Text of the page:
The unaffordability of higher education for the poor is what gave rise to the nationwide # Feesmustfall (FMF) student movement and upheavals in higher education, which started in 2015, took on sometimes catastrophic, and definitely catalytic climax in 2016. Even prior to the focus on the constantly increasing fees burden, a new generation of students, many of whom are characterised as the ‘born frees,’[3]turned their attention to the many vestiges of previous apartheid and colonial regimes. For example, in 2015, students at South Africa’s leading higher education institution, the University of Cape Town (UCT), protested the prominence of a statue of Cecil John Rhodes, arguing for its removal. This movement (called #Rhodesmustfall) had a ripple effect throughout the higher education system, with radical students and progressive staff at other universities also directing attention to the call for decolonisation of universities. This included the presence of artefacts such as statues, artwork, names of buildings and streets etc, but more significantly, on the content of the curriculum within and across all disciplines. As a result, higher education as public institutions became charged with the twin transformational imperatives of making higher education accessible to the working and lower middle classes, calling for ‘free education’ for the poor, as well as the call for ‘decolonisation’—a demand to re-examine university curricula and systems of administration established in the colonial era.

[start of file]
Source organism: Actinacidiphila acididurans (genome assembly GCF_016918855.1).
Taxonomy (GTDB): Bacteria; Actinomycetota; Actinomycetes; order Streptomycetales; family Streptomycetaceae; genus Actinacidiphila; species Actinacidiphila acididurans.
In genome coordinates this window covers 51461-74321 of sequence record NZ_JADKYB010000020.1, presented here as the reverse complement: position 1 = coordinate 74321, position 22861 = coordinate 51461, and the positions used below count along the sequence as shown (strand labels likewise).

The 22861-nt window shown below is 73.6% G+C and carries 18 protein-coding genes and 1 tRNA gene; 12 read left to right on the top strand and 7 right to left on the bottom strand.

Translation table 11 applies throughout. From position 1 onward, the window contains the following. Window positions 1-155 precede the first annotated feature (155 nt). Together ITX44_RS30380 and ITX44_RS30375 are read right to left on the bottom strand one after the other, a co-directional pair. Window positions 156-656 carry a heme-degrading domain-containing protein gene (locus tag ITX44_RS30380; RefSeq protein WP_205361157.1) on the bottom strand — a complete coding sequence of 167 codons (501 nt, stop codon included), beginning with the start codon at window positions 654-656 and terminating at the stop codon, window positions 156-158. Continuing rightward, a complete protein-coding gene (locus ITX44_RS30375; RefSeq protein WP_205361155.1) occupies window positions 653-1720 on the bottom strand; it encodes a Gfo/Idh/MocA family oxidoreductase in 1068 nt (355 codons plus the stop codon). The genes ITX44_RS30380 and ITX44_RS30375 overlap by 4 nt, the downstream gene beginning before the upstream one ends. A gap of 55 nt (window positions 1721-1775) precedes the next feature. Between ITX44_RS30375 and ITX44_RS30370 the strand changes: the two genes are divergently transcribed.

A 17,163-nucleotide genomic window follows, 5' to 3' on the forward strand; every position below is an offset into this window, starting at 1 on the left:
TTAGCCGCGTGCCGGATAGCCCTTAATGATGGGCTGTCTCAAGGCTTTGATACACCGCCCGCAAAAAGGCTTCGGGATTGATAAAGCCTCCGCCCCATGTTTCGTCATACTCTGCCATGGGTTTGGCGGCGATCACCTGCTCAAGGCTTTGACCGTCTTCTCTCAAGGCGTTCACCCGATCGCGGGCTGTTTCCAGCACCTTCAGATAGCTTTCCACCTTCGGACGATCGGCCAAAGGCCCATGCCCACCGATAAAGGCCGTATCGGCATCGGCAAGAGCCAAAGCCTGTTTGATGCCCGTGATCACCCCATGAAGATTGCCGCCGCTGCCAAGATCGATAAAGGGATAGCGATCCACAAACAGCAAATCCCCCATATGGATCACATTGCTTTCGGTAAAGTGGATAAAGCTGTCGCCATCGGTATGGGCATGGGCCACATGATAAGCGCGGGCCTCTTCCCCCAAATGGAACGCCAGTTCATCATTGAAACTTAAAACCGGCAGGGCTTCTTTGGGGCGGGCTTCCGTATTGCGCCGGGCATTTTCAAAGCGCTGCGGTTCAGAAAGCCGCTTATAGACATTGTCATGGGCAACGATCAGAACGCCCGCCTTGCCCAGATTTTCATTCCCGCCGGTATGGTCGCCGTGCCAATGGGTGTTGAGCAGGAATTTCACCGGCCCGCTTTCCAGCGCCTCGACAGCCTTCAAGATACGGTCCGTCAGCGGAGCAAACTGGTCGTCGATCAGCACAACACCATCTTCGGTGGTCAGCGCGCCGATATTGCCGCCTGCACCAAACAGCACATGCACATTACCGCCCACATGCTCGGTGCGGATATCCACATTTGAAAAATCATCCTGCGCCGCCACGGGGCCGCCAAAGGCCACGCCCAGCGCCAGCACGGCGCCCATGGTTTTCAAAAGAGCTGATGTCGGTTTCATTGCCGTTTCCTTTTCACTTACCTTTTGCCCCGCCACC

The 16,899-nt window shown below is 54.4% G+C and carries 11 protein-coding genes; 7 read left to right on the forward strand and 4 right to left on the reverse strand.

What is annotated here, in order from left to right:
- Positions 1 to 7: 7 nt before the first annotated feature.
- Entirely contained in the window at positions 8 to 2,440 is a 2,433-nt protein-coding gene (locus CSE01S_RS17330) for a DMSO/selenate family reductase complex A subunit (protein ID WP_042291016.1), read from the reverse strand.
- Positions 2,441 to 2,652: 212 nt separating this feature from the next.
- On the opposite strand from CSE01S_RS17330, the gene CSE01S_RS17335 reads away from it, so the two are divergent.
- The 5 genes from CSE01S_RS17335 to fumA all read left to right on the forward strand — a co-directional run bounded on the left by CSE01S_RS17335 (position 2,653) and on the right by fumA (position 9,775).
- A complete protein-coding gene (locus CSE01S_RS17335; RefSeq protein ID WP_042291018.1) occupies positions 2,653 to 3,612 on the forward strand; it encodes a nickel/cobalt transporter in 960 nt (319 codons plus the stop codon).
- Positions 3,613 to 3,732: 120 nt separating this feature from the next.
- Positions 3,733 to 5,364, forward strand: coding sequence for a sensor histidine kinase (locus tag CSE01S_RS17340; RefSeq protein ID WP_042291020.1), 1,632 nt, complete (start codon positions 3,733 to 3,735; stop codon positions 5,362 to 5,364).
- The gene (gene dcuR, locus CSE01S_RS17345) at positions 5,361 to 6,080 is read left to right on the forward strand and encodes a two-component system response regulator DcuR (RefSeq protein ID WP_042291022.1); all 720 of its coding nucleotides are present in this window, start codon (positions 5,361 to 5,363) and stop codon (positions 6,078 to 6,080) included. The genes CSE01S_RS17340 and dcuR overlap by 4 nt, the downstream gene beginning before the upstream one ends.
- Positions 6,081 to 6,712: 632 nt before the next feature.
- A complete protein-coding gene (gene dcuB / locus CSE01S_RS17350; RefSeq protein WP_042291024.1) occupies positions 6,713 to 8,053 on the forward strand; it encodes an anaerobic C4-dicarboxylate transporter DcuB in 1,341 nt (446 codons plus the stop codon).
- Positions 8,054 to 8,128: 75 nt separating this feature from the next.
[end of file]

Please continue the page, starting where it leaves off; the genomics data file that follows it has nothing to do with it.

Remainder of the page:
One of the main questions with respect to ensuring ‘access and success’ has been the question of the language of teaching and learning.  At most universities in South Africa, English has been adopted as the official medium for learning, teaching, research and administration. However, scholars and practitioners have pointed out the critical issue and disadvantage that this creates for many South Africans who speak English as a second or third language. Across the country there are 11 official languages, with English representing the mother tongue for only 9.6% of the total population. The impact of this is on ‘epistemological access’[4]  and the effect on the quality of both learning and teaching in schools, and higher education.